On 9 March 1954, Queen Elizabeth II made history by being the first-ever reigning monarch to set foot in Queensland. With her husband Prince Phillip in tow, the then 27-year old monarch arrived in Brisbane to much fanfare and excitement.
An estimated 500,000 Queenslanders turned out to greet the newly crowned monarch. The Queen and Prince Phillip stayed at Government House in inner-west Paddington with Queensland Governor Sir John Lavarack and his wife. Lady Lavarack went on to document the visit in a two-page recollection that outlined the Queen’s convivial and pleasing nature.
The following day began with a visit to St John’s Cathedral on Ann Street, followed by various meetings and a luncheon at Parliament House. In the afternoon the royal couple was escorted to Brisbane’s Exhibition Grounds to view the School Children’s Display. Every minute of the tour was meticulously planned from the elaborate motorcade processions to the glittering Lord Mayor’s Royal Ball on the evening of 10 March, which brought a touch of glitz and glamour to City Hall.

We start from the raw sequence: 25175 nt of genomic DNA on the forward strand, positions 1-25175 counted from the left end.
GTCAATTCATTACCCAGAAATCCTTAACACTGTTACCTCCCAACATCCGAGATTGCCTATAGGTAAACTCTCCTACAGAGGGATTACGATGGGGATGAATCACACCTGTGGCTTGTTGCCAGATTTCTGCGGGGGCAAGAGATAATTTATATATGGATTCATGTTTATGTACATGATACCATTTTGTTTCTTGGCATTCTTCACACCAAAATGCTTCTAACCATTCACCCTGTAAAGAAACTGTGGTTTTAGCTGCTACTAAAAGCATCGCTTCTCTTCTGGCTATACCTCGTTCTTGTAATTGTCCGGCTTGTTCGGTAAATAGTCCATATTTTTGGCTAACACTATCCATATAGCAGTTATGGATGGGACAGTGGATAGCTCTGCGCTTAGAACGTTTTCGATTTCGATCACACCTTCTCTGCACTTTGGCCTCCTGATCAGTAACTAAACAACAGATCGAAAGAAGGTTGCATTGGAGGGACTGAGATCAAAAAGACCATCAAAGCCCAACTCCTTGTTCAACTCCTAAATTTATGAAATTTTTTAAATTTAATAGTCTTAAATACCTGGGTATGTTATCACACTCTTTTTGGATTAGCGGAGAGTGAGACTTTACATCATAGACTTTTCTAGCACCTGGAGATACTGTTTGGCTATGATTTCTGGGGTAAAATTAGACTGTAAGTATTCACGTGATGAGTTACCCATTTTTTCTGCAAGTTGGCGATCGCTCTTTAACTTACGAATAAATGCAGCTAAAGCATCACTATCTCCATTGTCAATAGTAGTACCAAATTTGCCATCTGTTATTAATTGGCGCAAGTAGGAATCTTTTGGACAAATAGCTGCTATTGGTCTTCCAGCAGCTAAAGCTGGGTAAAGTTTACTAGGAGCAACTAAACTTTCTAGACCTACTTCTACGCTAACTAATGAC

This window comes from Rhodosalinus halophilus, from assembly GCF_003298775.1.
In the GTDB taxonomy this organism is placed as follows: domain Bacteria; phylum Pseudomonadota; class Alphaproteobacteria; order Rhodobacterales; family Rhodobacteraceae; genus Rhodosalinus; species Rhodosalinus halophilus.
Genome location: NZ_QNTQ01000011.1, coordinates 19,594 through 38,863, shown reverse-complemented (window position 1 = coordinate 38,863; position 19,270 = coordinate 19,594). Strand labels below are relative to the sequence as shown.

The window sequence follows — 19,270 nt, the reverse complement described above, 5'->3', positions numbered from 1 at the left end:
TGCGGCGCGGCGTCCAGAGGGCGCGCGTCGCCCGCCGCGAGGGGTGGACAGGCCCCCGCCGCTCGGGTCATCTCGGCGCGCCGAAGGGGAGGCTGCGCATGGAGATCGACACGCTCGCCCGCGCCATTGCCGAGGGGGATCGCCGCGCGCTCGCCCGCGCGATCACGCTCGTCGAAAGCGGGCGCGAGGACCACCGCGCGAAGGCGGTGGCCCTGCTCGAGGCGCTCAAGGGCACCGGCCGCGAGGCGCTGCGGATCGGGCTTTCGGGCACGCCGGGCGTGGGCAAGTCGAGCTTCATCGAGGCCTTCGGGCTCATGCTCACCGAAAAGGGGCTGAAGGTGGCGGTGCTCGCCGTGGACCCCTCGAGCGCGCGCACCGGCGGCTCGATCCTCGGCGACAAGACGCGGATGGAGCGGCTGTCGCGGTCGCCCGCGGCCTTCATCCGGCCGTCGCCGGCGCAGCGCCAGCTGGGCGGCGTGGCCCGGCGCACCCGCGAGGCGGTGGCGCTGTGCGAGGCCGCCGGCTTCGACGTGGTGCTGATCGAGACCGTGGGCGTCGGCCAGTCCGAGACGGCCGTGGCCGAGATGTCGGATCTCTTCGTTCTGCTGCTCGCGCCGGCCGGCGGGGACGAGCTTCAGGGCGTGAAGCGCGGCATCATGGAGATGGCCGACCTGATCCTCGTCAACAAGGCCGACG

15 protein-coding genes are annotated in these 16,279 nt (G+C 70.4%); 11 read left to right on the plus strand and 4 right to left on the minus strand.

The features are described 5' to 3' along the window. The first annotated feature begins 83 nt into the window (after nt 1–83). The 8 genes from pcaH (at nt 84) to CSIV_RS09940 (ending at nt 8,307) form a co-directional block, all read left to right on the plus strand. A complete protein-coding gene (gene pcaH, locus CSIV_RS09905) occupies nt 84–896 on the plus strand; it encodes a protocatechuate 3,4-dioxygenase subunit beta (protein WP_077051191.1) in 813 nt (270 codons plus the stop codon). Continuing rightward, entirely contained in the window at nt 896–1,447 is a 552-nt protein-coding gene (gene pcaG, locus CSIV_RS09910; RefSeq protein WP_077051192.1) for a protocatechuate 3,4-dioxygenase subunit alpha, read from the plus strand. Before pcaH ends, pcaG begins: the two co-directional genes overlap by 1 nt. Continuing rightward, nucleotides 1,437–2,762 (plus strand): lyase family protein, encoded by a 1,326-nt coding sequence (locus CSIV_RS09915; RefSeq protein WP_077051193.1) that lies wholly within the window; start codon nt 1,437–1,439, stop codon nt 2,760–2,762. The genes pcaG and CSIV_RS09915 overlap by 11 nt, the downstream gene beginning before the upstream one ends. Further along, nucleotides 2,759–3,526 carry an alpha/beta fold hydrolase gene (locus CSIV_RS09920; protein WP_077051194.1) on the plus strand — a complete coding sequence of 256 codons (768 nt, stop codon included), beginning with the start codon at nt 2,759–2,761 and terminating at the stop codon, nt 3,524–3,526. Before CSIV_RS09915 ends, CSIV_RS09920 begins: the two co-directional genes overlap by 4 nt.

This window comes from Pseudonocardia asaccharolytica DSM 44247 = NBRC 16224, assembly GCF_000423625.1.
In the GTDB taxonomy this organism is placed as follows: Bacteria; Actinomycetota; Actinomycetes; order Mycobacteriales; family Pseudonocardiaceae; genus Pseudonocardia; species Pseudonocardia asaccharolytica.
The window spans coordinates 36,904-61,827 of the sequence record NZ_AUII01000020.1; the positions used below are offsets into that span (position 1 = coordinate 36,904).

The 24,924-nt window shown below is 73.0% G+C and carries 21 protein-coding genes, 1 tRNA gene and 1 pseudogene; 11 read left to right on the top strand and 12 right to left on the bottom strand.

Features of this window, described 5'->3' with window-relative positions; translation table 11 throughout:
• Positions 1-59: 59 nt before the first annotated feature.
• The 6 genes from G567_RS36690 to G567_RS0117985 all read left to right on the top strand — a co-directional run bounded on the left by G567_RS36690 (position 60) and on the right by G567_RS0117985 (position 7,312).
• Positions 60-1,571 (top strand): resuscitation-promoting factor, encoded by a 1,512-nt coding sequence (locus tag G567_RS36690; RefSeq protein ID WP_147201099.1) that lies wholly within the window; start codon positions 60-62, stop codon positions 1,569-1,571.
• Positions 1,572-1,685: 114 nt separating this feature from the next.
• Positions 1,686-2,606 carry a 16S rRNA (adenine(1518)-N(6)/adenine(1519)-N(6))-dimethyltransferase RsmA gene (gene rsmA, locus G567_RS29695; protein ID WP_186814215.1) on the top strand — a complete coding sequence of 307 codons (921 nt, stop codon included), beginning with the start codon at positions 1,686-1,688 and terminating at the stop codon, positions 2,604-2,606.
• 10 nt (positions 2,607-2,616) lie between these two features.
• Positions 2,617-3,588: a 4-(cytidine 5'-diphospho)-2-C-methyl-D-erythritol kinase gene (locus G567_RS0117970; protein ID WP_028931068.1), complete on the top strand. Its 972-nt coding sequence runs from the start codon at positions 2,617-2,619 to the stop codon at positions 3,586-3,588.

A sepia-tinted photograph shows a rare glimpse of the opulent event. Here the Queen and Prince Phillip sit onstage beneath an elaborate setting of plants, flowers and figures. The initials ‘ER’ are visible, referring to ‘Elizabeth Regina’, the latin form of Queen Elizabeth. In the foreground a large crowd of dancing couples swirl around the dance floor in a sea of smart tuxedos, formal military uniforms and elegant evening gowns with long gloves.
The Queen’s entourage, a modest collection of 38 staff, were on hand at all times to ensure that royal protocol was upheld as Her Majesty navigated her royal duties despite what the UK newspaper’s described as a “sultry heat”. As well as several days in Brisbane, the jam-packed royal itinerary included regional visits to Bundaberg, Toowomba, Townsville, Cairns, Mackay and surrounding destinations.